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rest not in a mere notional faith. Lay aside the evil heart of unbelief. Venture not to amuse thyself with more speculation on the theory of Christianity, but lay firm hold of its substance, and flee from the wrath to come. Remember that thou art a sinner, unworthy of the love of God-wretched, and miserable, and blind, and poor, and naked. Confess thy transgressions unto the Lord; be broken down under the sense of them; and, well knowing that there is nothing in the fleeting scenes of this present life which can satisfy the aspirations of an immortal spirit, seek a sure refuge for a wounded and weary soul, in the hosom of Jesus. Cast thyself, just such as thou art, on the mediator between God and man, “ in whom are hid all the treasures," not only of “wisdom and knowledge," but of mercy, compassion, and love.

And, fear not to take his yoke upon thee. Obey the law of Christ, as it is written in Scripture, and as it is engraven on the heart. Follow the lamb " whithersoever he goeth." Be not conformed to this world. “ Be transformed, by the renewing” of thy mind, that thou mayest “prove what is that good, and perfect, and acceptable, will of God.” Proceed with a firm, steady, determined, step, from grace to grace, from strength to strength, and from holiness to holiness. Resign thyself wholly to him who has bought thee with a price. Finally, watch unto prayer-pray without ceasing—pray, and faint not. Then, although the cross of Christ will, at times, be difficult to bear-although mockery and persecution will occasionally fall to thy lot--although thy own infirmities will often oppress thee--and, although in hours a comparative darkness, Satan will not fail to rage, to tempt, and to buffet, yet, fear not, for God will be with thee. The “Shepherd of Israel” will guide thee with the crook of his love. During the whole course of thy pilgrimage he will be thy friend, companion, and protector. He will pour forth his Spirit upon thee. He will scatter all thine enemies. For “mourning,” he will bestow 6 the oil of joy ;" for “ashes,” “ beauty ;” for “ the spirit of heaviness," " the garment of praise;" for distress and conflict, the peace of God which passeth all understanding." And, in the end, (if thy faith shall have kept pace with knowledge, and thy virtue with faith) he will administer unto thee, through the blood of his covenant, a sure and abundant entrance into the mansions of rest and glory.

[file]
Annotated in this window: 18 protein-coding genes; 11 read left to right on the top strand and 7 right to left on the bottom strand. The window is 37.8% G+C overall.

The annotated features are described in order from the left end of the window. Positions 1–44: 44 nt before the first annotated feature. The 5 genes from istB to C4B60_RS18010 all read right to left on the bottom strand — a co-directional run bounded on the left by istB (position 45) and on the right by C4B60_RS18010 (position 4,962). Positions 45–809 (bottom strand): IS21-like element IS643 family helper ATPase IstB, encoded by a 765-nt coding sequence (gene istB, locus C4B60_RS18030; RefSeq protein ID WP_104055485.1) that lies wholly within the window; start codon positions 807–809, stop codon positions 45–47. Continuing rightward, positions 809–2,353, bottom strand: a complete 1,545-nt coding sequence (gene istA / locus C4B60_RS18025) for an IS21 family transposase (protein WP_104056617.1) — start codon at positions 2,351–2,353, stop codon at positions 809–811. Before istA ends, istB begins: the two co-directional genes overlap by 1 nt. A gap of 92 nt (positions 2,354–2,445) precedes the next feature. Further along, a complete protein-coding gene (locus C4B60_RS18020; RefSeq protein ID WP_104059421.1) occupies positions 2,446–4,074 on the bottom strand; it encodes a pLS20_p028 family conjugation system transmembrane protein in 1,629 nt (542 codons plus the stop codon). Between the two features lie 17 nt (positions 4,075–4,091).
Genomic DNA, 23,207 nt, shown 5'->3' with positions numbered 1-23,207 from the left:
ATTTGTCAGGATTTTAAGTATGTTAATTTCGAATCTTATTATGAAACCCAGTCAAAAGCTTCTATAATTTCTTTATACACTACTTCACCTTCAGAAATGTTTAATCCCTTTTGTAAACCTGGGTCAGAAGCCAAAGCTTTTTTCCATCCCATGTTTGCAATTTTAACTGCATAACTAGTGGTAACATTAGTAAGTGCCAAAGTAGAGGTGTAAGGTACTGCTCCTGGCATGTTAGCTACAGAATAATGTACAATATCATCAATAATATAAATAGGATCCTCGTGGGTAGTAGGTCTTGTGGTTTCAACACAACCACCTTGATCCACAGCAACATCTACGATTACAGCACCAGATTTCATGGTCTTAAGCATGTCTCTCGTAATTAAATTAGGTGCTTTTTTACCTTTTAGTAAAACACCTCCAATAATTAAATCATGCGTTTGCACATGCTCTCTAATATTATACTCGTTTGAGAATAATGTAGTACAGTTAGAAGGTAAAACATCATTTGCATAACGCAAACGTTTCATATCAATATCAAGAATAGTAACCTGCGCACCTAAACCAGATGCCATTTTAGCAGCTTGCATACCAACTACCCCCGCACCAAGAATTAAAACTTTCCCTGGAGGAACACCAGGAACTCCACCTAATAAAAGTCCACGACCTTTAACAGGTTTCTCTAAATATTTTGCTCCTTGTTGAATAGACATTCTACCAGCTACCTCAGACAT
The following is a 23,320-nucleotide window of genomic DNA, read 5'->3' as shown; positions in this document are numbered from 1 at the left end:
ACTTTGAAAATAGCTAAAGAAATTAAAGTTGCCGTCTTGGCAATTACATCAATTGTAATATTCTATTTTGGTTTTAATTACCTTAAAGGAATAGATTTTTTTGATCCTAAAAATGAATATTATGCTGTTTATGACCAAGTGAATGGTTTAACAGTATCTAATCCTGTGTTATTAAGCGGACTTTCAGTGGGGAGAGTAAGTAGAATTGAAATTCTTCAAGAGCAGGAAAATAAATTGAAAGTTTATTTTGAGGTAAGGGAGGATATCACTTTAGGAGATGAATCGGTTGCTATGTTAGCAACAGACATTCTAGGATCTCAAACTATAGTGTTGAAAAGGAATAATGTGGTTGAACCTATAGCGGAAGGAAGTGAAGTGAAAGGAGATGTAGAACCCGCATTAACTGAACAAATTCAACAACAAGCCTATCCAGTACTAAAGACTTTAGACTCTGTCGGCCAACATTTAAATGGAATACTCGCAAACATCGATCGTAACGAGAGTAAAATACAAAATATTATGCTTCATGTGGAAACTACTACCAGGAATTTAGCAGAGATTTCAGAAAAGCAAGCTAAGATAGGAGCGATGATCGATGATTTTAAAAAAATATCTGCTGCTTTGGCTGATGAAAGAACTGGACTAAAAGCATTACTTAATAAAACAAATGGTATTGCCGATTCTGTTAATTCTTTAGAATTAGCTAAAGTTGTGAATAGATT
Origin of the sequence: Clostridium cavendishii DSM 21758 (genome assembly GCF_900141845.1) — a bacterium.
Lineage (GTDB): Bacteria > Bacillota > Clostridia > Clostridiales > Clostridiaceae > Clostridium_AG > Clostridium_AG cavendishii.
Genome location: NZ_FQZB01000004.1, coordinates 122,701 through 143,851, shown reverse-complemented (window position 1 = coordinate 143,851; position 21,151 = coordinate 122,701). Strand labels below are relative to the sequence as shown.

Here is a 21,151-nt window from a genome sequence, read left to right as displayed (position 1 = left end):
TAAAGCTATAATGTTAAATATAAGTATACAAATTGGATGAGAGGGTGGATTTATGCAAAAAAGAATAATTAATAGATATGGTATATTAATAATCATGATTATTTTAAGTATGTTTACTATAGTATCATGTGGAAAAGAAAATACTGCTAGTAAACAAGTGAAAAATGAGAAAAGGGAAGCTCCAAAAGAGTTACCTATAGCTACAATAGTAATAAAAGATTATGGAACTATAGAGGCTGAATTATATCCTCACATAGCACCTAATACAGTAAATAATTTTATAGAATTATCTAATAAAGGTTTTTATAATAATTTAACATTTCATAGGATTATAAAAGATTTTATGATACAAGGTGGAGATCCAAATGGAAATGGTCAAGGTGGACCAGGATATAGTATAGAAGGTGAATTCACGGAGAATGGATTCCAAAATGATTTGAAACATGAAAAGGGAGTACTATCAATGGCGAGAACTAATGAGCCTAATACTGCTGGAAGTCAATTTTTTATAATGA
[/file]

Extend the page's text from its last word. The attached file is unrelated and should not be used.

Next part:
And now, in taking leave of the reader, I request his attention, in conclusion, to a very few general observations. He can scarcely fail to have remarked, in the first place, that of the whole system of religious truth, which we have now been engaged in contemplating, the turning point--the essential

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hinge--is the divinity of our Lord Jesus Christ. For my own part, I freely confess, that the more intimately I examine the constituent parts of scriptural religion, and the longer I make them the subject of reflection, the more strongly am I brought to feel the importance of a simple reliance on the truth of that doctrine.